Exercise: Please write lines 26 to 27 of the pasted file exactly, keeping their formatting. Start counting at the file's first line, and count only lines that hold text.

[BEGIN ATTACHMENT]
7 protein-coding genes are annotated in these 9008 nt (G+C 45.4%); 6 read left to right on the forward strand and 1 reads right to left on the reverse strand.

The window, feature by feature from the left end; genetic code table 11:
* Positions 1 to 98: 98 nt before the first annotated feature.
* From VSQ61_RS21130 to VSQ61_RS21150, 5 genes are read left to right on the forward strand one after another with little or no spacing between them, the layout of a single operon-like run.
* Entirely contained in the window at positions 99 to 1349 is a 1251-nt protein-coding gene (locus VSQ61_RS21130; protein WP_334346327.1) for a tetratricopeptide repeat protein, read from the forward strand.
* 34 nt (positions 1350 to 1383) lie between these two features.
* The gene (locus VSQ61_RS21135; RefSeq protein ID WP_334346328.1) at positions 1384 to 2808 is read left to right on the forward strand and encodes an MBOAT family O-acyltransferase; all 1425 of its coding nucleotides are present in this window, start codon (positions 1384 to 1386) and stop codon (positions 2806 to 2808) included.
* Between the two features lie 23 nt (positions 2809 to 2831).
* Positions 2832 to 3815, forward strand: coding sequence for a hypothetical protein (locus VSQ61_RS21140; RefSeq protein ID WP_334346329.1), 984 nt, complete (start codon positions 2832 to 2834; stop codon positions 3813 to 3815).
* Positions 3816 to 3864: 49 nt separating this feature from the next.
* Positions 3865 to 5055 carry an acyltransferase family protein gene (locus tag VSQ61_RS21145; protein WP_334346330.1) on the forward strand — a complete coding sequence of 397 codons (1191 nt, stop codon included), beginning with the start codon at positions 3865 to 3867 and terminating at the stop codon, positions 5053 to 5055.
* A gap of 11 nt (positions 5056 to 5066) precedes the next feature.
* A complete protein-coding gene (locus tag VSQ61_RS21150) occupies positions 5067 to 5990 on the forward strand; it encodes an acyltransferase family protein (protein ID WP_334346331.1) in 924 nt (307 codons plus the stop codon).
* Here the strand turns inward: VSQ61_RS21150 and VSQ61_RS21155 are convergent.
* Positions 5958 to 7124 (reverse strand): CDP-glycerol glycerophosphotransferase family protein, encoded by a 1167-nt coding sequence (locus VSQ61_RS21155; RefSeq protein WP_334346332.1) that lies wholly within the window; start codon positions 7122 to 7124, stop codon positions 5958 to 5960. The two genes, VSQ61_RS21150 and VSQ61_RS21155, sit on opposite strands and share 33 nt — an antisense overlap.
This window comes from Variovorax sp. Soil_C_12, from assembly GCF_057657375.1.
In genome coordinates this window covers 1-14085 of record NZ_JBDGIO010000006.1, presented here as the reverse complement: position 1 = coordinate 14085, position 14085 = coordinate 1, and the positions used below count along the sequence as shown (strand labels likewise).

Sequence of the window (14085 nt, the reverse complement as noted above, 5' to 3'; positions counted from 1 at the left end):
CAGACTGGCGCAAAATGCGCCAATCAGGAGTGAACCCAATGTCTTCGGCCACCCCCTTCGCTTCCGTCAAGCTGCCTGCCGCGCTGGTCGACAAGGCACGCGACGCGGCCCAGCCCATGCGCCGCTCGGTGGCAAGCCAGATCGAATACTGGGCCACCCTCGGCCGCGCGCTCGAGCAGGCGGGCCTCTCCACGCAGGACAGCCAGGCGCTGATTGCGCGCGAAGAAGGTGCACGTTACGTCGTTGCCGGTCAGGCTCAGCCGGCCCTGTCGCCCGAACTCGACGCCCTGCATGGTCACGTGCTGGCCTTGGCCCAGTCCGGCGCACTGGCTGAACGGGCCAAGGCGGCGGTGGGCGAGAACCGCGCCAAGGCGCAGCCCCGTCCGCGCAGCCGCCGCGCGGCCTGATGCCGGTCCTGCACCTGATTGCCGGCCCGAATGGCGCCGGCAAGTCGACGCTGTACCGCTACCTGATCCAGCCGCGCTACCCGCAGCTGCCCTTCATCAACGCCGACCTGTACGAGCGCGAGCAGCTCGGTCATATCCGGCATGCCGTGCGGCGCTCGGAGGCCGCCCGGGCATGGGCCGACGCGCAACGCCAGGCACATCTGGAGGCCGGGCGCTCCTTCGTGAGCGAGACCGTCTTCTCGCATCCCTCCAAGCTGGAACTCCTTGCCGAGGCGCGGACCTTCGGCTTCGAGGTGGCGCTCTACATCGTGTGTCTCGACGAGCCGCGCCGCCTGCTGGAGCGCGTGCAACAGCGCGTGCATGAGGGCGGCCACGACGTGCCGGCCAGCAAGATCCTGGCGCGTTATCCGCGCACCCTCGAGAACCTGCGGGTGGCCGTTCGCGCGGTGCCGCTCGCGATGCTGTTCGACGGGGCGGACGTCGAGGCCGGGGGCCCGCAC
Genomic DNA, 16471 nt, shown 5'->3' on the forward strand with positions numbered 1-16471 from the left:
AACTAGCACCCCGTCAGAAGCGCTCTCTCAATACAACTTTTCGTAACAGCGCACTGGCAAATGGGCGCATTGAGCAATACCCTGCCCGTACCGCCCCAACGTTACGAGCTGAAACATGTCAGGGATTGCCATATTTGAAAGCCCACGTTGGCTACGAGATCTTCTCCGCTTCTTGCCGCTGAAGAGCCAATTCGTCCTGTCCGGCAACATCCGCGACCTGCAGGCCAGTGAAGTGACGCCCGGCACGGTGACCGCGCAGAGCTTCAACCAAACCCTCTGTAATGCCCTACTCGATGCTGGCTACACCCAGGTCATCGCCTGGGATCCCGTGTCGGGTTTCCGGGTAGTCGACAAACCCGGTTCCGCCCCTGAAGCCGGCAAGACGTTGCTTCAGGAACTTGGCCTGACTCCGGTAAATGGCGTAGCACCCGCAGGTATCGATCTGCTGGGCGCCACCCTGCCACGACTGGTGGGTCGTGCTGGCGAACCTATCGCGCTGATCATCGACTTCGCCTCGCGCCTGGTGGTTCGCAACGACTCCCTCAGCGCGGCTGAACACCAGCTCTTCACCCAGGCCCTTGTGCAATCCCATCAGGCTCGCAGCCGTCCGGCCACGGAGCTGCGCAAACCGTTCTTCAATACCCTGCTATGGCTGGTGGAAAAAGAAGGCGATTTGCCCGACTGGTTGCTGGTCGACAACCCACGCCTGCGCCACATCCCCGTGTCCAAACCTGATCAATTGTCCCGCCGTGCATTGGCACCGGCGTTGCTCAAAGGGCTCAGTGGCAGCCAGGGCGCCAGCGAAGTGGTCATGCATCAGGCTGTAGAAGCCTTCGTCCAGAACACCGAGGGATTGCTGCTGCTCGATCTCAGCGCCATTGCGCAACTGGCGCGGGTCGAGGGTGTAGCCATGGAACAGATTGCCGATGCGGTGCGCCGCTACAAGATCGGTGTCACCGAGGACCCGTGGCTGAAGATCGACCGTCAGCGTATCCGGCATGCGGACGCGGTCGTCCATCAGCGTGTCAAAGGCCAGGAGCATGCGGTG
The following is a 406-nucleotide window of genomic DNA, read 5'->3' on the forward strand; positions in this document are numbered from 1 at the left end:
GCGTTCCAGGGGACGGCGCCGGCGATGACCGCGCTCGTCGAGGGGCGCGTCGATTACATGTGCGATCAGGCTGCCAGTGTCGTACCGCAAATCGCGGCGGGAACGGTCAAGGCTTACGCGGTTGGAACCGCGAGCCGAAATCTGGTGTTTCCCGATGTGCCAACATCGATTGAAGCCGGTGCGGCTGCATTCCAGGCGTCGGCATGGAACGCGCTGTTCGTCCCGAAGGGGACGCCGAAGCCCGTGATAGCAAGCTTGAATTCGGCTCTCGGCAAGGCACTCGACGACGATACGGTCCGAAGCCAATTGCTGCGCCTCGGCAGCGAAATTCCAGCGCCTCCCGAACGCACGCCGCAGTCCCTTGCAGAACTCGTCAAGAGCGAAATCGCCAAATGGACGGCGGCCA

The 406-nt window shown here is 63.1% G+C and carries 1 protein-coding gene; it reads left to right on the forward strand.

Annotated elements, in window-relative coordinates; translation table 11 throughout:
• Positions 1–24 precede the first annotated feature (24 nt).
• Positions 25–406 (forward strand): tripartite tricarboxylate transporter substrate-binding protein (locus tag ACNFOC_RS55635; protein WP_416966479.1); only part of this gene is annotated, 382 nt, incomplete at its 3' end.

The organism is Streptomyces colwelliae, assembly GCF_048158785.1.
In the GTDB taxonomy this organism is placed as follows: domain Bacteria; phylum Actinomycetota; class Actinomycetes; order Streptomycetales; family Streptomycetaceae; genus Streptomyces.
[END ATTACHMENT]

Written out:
• Positions 1–24 precede the first annotated feature (24 nt).
• Positions 25–406 (forward strand): tripartite tricarboxylate transporter substrate-binding protein (locus tag ACNFOC_RS55635; protein WP_416966479.1); only part of this gene is annotated, 382 nt, incomplete at its 3' end.